Comparison of methods for estimating the nucleotide substitution matrix.

Oscamou M, McDonald D, Yap VB, Huttley GA, Lladser ME, Knight R - BMC Bioinformatics (2008)

Results considering all matrices. Results for accuracy (left column) and speed (right column) for the different methods (legend in panel a) under different simulation conditions. Error is measured as the mean Euclidean distance between the matrix used to generate the sequences and the inferred matrix (arbitrary units); time is measured in seconds. Figures show effects of DNA length (a, b), branch ratio (c, d) and branch inner length (e, f) on accuracy and speed. The effect of whether the inner branches evolved according to the same or different matrices was negligible, and is not shown.
© Copyright Policy - open-access
Related In: Results  -  Collection

License
Show All Figures
getmorefigures.php?uid=PMC2655096&req=5

Figure 2: Results considering all matrices. Results for accuracy (left column) and speed (right column) for the different methods (legend in panel a) under different simulation conditions. Error is measured as the mean Euclidean distance between the matrix used to generate the sequences and the inferred matrix (arbitrary units); time is measured in seconds. Figures show effects of DNA length (a, b), branch ratio (c, d) and branch inner length (e, f) on accuracy and speed. The effect of whether the inner branches evolved according to the same or different matrices was negligible, and is not shown.
Mentions: Figure 2 summarizes the speed and accuracy of the different methods. Each point shows the average for all points where the condition holds, e.g. the point for sequence length 100 averages over all the trials in which the sequence length was 100 nucleotides. Whether the two inner matrices were the same or different had negligible effect on either the speed or accuracy of the methods (data not shown, results shown are averages over both conditions). The Lake method appears to be most accurate under a wide range of conditions, although this is an artifact of its inability to operate on data generated using matrices that produce inaccurate results using all methods (see the next section below). The Gojobori and Goldman methods ran up to 3 orders of magnitude faster than the other methods, and had comparable or better accuracy (specifically, the Goldman method outperformed the others at short sequence lengths, less than 600 nucleotides, and the Gojobori method performed well at longer sequence lengths). In general, there was no clear association between speed and accuracy: the MW method is among the slowest methods but not generally among the more accurate methods under the conditions tested, for example, whereas the Gojobori method is generally the fastest and has accuracy very similar to methods that it outperforms by orders of magnitude. However, the BH method is most accurate on very long sequences (over 2000), although it is much slower than either the Gojobori or Goldman method in this range. One cautionary note about the MW method is that we reduced the maximum number of iterations from 1000 to 100, and increased the tolerance from 10-10 to 10-5, to improve run-time. Using the default parameters might increase the accuracy at an additional substantial runtime penalty, although even under the conditions tested this method is too slow for large-scale applications.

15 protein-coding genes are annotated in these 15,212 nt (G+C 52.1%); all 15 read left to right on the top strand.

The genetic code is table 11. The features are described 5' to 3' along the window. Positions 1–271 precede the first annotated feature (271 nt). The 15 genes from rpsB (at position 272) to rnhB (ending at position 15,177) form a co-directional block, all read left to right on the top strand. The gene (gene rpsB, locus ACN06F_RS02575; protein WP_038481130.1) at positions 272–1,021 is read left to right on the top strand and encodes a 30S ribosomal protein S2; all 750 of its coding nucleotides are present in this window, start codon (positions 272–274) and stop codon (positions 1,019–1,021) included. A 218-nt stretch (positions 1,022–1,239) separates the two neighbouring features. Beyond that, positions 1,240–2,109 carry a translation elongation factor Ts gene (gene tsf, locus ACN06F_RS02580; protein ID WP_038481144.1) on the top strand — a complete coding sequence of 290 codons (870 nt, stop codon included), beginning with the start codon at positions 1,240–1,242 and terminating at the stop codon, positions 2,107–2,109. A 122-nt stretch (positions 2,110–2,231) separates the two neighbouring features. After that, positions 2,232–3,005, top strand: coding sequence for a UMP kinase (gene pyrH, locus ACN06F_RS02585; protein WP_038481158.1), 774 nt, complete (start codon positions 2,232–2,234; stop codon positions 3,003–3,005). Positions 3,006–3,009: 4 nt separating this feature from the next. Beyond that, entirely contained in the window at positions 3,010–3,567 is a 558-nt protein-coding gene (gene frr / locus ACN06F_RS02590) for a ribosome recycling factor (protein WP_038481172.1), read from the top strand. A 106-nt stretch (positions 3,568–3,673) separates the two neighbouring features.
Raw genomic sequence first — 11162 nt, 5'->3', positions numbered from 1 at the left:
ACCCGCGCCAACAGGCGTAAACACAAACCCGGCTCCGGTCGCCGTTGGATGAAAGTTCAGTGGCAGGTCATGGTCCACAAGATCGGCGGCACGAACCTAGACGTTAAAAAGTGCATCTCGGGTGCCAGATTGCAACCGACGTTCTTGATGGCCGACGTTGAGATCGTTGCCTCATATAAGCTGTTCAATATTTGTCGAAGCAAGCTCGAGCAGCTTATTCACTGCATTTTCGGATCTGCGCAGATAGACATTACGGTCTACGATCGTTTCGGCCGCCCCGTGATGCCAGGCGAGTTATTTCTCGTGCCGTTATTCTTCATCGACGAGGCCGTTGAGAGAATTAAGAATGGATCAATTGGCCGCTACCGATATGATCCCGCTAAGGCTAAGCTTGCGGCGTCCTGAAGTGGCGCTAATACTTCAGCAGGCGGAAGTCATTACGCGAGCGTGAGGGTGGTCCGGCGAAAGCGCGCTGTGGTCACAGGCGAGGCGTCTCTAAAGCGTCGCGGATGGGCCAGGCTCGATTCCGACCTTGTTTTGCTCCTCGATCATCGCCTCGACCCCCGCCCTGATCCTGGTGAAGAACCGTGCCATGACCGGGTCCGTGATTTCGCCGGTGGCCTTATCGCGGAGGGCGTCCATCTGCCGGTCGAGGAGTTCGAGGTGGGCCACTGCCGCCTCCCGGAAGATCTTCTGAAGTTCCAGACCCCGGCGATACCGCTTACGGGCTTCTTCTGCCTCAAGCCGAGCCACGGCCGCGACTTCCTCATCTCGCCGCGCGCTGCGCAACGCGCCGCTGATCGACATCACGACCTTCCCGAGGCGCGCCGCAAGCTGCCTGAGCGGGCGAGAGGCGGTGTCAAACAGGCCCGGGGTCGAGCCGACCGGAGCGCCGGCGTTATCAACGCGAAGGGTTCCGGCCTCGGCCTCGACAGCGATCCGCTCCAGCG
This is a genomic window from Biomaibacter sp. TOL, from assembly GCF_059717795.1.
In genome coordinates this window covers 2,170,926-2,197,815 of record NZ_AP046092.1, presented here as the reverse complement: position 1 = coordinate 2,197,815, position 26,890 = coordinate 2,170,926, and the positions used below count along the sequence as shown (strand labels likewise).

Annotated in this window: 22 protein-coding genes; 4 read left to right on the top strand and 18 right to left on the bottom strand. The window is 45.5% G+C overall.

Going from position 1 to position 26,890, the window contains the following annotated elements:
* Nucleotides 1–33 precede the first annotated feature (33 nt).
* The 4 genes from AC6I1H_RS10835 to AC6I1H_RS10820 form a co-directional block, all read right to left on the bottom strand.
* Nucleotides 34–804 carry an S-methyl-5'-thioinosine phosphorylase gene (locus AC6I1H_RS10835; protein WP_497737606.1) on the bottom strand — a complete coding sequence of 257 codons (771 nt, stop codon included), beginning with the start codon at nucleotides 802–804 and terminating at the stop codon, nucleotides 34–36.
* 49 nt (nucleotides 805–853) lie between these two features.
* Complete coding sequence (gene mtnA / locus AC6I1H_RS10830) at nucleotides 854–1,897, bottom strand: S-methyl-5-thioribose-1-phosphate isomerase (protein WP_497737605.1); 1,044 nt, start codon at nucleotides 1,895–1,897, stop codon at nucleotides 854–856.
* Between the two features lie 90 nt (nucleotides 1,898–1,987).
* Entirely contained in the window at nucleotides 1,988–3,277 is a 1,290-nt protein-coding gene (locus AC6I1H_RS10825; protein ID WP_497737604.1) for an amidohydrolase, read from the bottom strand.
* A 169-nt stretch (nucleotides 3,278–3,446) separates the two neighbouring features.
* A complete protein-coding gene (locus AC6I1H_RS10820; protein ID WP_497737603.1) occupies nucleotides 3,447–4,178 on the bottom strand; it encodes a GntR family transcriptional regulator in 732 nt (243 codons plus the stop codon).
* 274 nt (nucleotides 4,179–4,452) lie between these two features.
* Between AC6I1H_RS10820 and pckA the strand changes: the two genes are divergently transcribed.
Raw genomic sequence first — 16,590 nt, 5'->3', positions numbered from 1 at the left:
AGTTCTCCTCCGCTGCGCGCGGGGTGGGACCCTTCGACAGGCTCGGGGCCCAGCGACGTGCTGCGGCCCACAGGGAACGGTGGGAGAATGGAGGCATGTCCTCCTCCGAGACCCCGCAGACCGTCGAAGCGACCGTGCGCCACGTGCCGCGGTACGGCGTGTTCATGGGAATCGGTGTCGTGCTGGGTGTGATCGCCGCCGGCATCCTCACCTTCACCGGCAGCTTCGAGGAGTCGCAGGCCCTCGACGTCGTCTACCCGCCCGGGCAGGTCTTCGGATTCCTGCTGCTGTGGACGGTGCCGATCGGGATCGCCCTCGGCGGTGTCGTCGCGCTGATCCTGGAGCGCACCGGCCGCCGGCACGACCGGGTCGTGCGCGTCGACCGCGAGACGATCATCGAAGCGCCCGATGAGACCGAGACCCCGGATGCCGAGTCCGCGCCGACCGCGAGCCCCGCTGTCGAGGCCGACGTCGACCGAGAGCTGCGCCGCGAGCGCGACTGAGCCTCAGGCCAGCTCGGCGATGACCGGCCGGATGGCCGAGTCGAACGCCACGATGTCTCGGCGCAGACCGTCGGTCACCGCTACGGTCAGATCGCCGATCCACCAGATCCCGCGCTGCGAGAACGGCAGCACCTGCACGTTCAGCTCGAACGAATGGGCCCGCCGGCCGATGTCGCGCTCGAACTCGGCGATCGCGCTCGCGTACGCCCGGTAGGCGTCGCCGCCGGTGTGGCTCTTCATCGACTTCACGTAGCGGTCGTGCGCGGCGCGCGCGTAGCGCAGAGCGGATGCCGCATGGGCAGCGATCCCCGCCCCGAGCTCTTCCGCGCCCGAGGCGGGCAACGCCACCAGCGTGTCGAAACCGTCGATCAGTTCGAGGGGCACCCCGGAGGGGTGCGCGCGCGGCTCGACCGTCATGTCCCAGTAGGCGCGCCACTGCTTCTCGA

Bottom Line: The nucleotide substitution rate matrix is a key parameter of molecular evolution.Different methods differ in performance by orders of magnitude (ranging from 1 ms to 10 s per matrix), but differences in accuracy of rate matrix reconstruction appear to be relatively small.The method of Barry and Hartigan (1987) can provide somewhat more accuracy, measured as the Euclidean distance between the true and inferred matrices, on long sequences (> 2000 nucleotides) at the expense of substantially longer computation time.

View Article: PubMed Central - HTML - PubMed

Affiliation: Department of Applied Mathematics, University of Colorado, Boulder, CO, USA. Maribeth.Oscamou@colorado.edu

ABSTRACT

Background: The nucleotide substitution rate matrix is a key parameter of molecular evolution. Several methods for inferring this parameter have been proposed, with different mathematical bases. These methods include counting sequence differences and taking the log of the resulting probability matrices, methods based on Markov triples, and maximum likelihood methods that infer the substitution probabilities that lead to the most likely model of evolution. However, the speed and accuracy of these methods has not been compared.

Results: Different methods differ in performance by orders of magnitude (ranging from 1 ms to 10 s per matrix), but differences in accuracy of rate matrix reconstruction appear to be relatively small. Encouragingly, relatively simple and fast methods can provide results at least as accurate as far more complex and computationally intensive methods, especially when the sequences to be compared are relatively short.

Conclusion: Based on the conditions tested, we recommend the use of method of Gojobori et al. (1982) for long sequences (> 600 nucleotides), and the method of Goldman et al. (1996) for shorter sequences (< 600 nucleotides). The method of Barry and Hartigan (1987) can provide somewhat more accuracy, measured as the Euclidean distance between the true and inferred matrices, on long sequences (> 2000 nucleotides) at the expense of substantially longer computation time. The availability of methods that are both fast and accurate will allow us to gain a global picture of change in the nucleotide substitution rate matrix on a genomewide scale across the tree of life.

Show MeSH
Related in: MedlinePlus